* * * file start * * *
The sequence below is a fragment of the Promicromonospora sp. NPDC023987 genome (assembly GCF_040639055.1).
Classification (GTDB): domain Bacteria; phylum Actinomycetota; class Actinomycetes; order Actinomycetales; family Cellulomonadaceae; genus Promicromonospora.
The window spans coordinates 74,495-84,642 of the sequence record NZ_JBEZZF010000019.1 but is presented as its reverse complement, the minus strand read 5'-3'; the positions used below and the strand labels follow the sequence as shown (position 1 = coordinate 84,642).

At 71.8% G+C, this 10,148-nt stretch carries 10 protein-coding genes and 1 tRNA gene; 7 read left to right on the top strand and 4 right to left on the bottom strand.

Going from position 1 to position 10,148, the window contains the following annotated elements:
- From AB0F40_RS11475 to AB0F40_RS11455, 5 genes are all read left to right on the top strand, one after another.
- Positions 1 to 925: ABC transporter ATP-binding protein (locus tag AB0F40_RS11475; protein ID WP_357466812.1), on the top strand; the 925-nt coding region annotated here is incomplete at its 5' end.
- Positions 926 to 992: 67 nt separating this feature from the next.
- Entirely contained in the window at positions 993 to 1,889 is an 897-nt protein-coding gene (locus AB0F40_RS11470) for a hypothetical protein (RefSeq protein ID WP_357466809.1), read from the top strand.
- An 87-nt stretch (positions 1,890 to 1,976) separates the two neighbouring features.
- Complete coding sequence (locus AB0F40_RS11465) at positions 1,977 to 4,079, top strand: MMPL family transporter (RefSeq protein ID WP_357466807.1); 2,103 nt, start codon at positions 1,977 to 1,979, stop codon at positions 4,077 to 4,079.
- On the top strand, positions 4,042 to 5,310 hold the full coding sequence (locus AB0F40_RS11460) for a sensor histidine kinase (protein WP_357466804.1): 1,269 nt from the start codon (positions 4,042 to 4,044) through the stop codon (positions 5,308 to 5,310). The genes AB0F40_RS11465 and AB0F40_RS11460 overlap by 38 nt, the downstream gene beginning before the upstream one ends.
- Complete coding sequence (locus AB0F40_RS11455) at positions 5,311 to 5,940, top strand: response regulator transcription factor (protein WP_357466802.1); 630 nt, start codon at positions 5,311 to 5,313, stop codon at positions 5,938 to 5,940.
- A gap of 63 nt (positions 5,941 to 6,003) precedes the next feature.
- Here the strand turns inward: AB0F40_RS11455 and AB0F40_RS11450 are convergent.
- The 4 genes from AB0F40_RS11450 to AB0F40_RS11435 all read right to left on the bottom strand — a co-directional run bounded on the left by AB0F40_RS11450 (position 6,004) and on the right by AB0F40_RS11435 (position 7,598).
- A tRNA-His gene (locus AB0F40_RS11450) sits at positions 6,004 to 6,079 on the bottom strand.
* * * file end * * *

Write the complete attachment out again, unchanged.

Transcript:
The sequence below is a fragment of the Promicromonospora sp. NPDC023987 genome (assembly GCF_040639055.1).
Classification (GTDB): domain Bacteria; phylum Actinomycetota; class Actinomycetes; order Actinomycetales; family Cellulomonadaceae; genus Promicromonospora.
The window spans coordinates 74,495-84,642 of the sequence record NZ_JBEZZF010000019.1 but is presented as its reverse complement, the minus strand read 5'-3'; the positions used below and the strand labels follow the sequence as shown (position 1 = coordinate 84,642).

At 71.8% G+C, this 10,148-nt stretch carries 10 protein-coding genes and 1 tRNA gene; 7 read left to right on the top strand and 4 right to left on the bottom strand.

Going from position 1 to position 10,148, the window contains the following annotated elements:
- From AB0F40_RS11475 to AB0F40_RS11455, 5 genes are all read left to right on the top strand, one after another.
- Positions 1 to 925: ABC transporter ATP-binding protein (locus tag AB0F40_RS11475; protein ID WP_357466812.1), on the top strand; the 925-nt coding region annotated here is incomplete at its 5' end.
- Positions 926 to 992: 67 nt separating this feature from the next.
- Entirely contained in the window at positions 993 to 1,889 is an 897-nt protein-coding gene (locus AB0F40_RS11470) for a hypothetical protein (RefSeq protein ID WP_357466809.1), read from the top strand.
- An 87-nt stretch (positions 1,890 to 1,976) separates the two neighbouring features.
- Complete coding sequence (locus AB0F40_RS11465) at positions 1,977 to 4,079, top strand: MMPL family transporter (RefSeq protein ID WP_357466807.1); 2,103 nt, start codon at positions 1,977 to 1,979, stop codon at positions 4,077 to 4,079.
- On the top strand, positions 4,042 to 5,310 hold the full coding sequence (locus AB0F40_RS11460) for a sensor histidine kinase (protein WP_357466804.1): 1,269 nt from the start codon (positions 4,042 to 4,044) through the stop codon (positions 5,308 to 5,310). The genes AB0F40_RS11465 and AB0F40_RS11460 overlap by 38 nt, the downstream gene beginning before the upstream one ends.
- Complete coding sequence (locus AB0F40_RS11455) at positions 5,311 to 5,940, top strand: response regulator transcription factor (protein WP_357466802.1); 630 nt, start codon at positions 5,311 to 5,313, stop codon at positions 5,938 to 5,940.
- A gap of 63 nt (positions 5,941 to 6,003) precedes the next feature.
- Here the strand turns inward: AB0F40_RS11455 and AB0F40_RS11450 are convergent.
- The 4 genes from AB0F40_RS11450 to AB0F40_RS11435 all read right to left on the bottom strand — a co-directional run bounded on the left by AB0F40_RS11450 (position 6,004) and on the right by AB0F40_RS11435 (position 7,598).
- A tRNA-His gene (locus AB0F40_RS11450) sits at positions 6,004 to 6,079 on the bottom strand.